Louisa May Alcott: A Modern Biography

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Macmillan, Sep 30, 1995 - Biography & Autobiography - 428 pages

A modern biography of an ambivalent rebel and irreverent feminist who became, in spite of herself, one of our most popular authors.

While most readers know her only from her beloved classic Little Women and its sequels Little Men and Jo's Boys, her journey to become one of American's best known authors was full of twists and turns. Daughter of a prominent educator, her early life was filled with encounters with such notables and Henry David Thoreau, Ralph Waldo Emerson, and other prominent intellectuals of the day. But her rise to literary fame marred by poverty and war, and hindered by her unconventional ideas about slavery, women's rights and politics.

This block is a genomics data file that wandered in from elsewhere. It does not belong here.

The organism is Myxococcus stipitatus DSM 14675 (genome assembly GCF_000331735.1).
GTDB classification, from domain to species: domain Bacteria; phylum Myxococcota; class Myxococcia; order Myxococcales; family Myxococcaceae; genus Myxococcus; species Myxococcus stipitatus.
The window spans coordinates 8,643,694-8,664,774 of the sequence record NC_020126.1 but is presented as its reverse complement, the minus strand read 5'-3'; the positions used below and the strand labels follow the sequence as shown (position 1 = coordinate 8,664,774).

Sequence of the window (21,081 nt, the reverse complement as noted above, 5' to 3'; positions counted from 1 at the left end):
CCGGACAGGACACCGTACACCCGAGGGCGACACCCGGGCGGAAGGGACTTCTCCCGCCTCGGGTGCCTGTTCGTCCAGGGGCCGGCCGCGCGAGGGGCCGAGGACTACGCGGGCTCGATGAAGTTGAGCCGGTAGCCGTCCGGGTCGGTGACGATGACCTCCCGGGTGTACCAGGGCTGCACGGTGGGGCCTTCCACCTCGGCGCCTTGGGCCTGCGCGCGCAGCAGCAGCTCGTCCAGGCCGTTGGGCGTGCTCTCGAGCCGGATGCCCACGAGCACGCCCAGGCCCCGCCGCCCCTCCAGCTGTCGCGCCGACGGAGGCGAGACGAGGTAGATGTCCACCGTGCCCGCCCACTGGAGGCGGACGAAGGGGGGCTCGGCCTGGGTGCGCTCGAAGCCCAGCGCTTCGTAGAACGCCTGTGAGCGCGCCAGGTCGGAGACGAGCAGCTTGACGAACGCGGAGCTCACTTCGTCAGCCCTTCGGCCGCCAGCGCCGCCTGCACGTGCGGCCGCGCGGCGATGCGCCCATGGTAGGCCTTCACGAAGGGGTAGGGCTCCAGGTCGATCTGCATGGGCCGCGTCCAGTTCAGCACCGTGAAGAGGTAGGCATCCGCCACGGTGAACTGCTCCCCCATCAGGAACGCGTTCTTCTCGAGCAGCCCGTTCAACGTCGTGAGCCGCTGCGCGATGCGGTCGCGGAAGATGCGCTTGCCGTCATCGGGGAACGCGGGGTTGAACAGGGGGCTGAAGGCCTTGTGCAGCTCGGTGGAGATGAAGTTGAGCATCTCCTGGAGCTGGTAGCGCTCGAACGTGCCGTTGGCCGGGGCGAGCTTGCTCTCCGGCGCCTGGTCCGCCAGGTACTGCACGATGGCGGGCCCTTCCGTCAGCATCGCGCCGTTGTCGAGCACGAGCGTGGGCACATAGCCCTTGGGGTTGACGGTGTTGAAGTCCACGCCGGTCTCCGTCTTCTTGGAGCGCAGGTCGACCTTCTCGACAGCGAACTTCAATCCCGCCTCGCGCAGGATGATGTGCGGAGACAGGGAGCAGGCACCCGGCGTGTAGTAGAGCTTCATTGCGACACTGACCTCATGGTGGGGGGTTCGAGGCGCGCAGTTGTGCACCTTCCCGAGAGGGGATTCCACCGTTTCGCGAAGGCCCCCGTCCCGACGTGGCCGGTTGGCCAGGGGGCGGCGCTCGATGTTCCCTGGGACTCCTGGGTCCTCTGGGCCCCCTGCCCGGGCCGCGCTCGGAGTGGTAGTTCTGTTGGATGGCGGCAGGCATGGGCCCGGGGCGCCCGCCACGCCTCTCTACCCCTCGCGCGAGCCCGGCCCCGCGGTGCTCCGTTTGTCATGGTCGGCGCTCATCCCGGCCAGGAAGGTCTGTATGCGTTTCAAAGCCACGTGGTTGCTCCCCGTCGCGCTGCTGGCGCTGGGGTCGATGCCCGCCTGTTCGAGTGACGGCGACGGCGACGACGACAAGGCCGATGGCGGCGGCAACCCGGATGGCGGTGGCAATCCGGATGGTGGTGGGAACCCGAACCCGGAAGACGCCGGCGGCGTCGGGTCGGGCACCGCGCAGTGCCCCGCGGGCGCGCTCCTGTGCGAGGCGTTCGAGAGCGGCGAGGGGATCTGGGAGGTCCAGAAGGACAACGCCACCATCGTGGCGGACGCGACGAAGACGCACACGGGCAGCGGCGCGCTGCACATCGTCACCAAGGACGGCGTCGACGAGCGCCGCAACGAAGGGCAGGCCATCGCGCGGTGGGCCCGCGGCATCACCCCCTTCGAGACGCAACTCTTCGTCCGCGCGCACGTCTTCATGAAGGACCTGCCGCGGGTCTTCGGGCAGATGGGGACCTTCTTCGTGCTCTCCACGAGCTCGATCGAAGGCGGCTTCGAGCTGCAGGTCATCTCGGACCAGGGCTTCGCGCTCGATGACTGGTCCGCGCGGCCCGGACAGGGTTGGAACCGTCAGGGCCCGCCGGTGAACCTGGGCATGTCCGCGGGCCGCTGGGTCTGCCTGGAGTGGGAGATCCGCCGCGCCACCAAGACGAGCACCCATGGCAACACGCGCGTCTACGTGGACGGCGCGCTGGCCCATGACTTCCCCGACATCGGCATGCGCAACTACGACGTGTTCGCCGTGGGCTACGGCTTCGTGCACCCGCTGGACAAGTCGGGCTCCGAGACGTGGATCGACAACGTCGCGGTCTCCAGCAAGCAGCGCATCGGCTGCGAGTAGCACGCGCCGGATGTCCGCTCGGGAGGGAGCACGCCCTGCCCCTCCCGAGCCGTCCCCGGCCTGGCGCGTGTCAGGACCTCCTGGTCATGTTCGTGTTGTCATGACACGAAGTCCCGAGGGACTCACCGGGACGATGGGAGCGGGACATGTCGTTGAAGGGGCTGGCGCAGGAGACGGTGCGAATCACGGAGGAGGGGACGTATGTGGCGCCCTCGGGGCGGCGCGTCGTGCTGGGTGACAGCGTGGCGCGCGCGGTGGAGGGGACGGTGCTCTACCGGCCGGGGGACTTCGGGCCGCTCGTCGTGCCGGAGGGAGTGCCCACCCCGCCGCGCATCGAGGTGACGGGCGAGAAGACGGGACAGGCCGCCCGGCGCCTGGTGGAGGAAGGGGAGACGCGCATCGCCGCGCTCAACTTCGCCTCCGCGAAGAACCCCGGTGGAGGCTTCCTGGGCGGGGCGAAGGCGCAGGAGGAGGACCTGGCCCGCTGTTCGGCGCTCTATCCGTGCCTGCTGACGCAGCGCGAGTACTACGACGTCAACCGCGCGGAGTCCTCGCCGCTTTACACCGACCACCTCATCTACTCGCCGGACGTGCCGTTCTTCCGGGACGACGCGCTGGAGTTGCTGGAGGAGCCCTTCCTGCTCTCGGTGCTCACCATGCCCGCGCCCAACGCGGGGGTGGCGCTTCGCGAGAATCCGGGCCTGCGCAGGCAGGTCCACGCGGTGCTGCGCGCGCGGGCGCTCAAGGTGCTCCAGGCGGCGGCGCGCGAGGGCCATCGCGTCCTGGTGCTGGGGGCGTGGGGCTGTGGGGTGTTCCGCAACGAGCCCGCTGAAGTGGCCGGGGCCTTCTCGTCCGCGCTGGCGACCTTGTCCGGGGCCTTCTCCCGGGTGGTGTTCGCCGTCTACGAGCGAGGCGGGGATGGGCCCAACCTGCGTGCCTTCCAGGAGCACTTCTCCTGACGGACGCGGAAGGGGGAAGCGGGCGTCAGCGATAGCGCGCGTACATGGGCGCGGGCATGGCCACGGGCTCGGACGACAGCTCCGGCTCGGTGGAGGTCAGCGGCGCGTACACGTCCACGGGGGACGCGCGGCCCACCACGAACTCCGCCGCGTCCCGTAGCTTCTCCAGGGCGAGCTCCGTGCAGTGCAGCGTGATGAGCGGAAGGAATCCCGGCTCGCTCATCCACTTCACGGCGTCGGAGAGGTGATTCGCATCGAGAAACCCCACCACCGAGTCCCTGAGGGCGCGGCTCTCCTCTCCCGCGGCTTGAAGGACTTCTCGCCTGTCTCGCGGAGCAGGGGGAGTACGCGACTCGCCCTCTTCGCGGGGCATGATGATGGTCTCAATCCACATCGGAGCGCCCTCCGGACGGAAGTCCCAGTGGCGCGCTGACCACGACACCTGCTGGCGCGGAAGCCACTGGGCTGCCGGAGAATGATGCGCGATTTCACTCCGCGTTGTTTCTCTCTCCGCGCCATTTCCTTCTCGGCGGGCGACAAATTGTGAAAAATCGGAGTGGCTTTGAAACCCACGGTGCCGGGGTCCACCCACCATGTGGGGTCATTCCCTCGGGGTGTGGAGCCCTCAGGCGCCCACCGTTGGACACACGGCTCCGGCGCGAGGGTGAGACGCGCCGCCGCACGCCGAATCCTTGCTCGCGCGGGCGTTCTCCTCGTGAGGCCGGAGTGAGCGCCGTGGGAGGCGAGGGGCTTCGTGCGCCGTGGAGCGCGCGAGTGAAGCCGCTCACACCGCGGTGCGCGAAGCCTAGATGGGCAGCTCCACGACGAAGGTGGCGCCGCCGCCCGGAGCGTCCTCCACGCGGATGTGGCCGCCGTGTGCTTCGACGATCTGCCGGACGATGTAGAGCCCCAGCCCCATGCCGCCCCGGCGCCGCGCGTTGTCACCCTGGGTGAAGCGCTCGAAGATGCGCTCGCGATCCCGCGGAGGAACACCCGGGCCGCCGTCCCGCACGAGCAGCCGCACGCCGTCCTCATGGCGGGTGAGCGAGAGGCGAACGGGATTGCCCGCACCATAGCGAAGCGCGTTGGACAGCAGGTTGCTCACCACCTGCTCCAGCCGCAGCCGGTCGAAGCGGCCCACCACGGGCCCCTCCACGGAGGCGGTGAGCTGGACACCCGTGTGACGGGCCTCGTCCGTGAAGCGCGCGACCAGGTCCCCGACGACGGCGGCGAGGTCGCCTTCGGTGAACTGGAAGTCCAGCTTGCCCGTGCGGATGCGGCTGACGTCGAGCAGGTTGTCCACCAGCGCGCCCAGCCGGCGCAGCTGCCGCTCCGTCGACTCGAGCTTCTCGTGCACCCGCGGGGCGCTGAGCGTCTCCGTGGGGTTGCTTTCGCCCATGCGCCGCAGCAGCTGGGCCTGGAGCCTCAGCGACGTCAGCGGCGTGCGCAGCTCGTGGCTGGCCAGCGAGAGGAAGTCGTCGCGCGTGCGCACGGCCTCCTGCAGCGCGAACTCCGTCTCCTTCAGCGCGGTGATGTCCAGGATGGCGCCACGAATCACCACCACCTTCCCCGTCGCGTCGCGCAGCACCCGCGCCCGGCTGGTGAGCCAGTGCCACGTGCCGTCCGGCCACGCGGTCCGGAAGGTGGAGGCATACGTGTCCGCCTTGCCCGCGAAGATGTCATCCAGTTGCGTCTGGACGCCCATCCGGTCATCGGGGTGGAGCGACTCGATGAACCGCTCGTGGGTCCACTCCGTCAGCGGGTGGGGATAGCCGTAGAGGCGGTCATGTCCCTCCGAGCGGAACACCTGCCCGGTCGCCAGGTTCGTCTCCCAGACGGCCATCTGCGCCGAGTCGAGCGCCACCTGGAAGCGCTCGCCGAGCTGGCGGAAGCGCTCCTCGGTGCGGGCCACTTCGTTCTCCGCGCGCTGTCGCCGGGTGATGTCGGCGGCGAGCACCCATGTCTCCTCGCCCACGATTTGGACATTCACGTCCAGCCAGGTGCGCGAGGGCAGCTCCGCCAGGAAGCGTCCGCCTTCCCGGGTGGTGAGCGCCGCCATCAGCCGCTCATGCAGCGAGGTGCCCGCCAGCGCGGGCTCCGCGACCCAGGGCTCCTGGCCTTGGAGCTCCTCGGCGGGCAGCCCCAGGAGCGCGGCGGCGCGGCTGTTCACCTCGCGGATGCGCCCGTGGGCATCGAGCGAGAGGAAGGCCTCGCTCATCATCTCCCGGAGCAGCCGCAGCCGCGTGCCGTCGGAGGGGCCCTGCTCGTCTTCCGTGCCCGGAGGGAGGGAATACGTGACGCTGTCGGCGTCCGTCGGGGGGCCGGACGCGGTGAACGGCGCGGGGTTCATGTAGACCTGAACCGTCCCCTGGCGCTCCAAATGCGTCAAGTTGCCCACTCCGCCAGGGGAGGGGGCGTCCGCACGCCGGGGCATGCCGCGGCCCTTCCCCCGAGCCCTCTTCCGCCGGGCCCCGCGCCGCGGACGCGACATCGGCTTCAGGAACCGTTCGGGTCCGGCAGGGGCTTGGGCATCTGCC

Author Martha Saxton shows how her transendentalist father, activist mother, and three sisters not only influenced her world view, but became the basis for stories of the March family, beloved the world over.

 

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Contents

Little Women
1
The Lovers
21
3 A Victorian Courtship
35
4 Boston and Bronson
50
5 A New England Marriage
63
The Temple School
81
7 Eccentric Circles
101
Concordia
114
lS Love and SelfLove
218
Hospital Sketches
251
5 Moods
269
Europe and Little Women
285
Work
301
Abba
326
i9 Dutys Faithful Child
345
Father and Daughter
363

9 Fruitlands
134
lO Hillside
153
Midcentury
172
Beth
202
ACKNOWLEDGMENTS
383
BIBLIOGRAPHY
407
Copyright

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About the author (1995)

Martha Saxton is an assistant professor of history and women's and gender studies at Amherst College. She is the author of several books, including Louisa May Alcott: A Modern Biography. She lives in New York City.

Bibliographic information